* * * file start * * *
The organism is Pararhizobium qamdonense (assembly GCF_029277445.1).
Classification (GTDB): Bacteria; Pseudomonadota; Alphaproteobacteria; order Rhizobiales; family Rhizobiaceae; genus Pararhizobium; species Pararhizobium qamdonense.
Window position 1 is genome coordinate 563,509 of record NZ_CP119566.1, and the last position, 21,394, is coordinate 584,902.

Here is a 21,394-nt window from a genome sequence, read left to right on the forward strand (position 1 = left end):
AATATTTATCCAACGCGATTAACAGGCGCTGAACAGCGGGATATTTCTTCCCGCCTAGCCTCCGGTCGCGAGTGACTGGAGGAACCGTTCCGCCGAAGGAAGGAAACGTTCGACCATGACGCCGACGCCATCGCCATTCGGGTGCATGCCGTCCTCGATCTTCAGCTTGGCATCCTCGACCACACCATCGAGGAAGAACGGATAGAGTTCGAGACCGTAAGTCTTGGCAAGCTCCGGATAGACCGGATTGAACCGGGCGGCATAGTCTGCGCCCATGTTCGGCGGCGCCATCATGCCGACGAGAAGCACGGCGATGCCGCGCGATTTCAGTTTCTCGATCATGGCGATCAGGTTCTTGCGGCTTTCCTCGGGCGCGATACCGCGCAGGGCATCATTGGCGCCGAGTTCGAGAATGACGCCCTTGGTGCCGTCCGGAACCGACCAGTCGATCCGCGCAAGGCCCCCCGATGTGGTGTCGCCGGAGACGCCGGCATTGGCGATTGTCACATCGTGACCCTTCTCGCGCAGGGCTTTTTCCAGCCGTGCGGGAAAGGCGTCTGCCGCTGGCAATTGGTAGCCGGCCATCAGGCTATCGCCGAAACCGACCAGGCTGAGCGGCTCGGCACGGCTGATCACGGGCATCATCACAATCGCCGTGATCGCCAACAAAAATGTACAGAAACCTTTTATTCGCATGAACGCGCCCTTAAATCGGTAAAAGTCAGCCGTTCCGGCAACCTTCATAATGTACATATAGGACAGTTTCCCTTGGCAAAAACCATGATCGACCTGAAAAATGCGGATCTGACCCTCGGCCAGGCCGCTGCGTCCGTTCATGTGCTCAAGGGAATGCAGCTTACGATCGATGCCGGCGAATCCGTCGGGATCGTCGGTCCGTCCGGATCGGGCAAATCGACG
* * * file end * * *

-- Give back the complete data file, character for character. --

The organism is Pararhizobium qamdonense (assembly GCF_029277445.1).
Classification (GTDB): Bacteria; Pseudomonadota; Alphaproteobacteria; order Rhizobiales; family Rhizobiaceae; genus Pararhizobium; species Pararhizobium qamdonense.
Window position 1 is genome coordinate 563,509 of record NZ_CP119566.1, and the last position, 21,394, is coordinate 584,902.

Here is a 21,394-nt window from a genome sequence, read left to right on the forward strand (position 1 = left end):
AATATTTATCCAACGCGATTAACAGGCGCTGAACAGCGGGATATTTCTTCCCGCCTAGCCTCCGGTCGCGAGTGACTGGAGGAACCGTTCCGCCGAAGGAAGGAAACGTTCGACCATGACGCCGACGCCATCGCCATTCGGGTGCATGCCGTCCTCGATCTTCAGCTTGGCATCCTCGACCACACCATCGAGGAAGAACGGATAGAGTTCGAGACCGTAAGTCTTGGCAAGCTCCGGATAGACCGGATTGAACCGGGCGGCATAGTCTGCGCCCATGTTCGGCGGCGCCATCATGCCGACGAGAAGCACGGCGATGCCGCGCGATTTCAGTTTCTCGATCATGGCGATCAGGTTCTTGCGGCTTTCCTCGGGCGCGATACCGCGCAGGGCATCATTGGCGCCGAGTTCGAGAATGACGCCCTTGGTGCCGTCCGGAACCGACCAGTCGATCCGCGCAAGGCCCCCCGATGTGGTGTCGCCGGAGACGCCGGCATTGGCGATTGTCACATCGTGACCCTTCTCGCGCAGGGCTTTTTCCAGCCGTGCGGGAAAGGCGTCTGCCGCTGGCAATTGGTAGCCGGCCATCAGGCTATCGCCGAAACCGACCAGGCTGAGCGGCTCGGCACGGCTGATCACGGGCATCATCACAATCGCCGTGATCGCCAACAAAAATGTACAGAAACCTTTTATTCGCATGAACGCGCCCTTAAATCGGTAAAAGTCAGCCGTTCCGGCAACCTTCATAATGTACATATAGGACAGTTTCCCTTGGCAAAAACCATGATCGACCTGAAAAATGCGGATCTGACCCTCGGCCAGGCCGCTGCGTCCGTTCATGTGCTCAAGGGAATGCAGCTTACGATCGATGCCGGCGAATCCGTCGGGATCGTCGGTCCGTCCGGATCGGGCAAATCGACG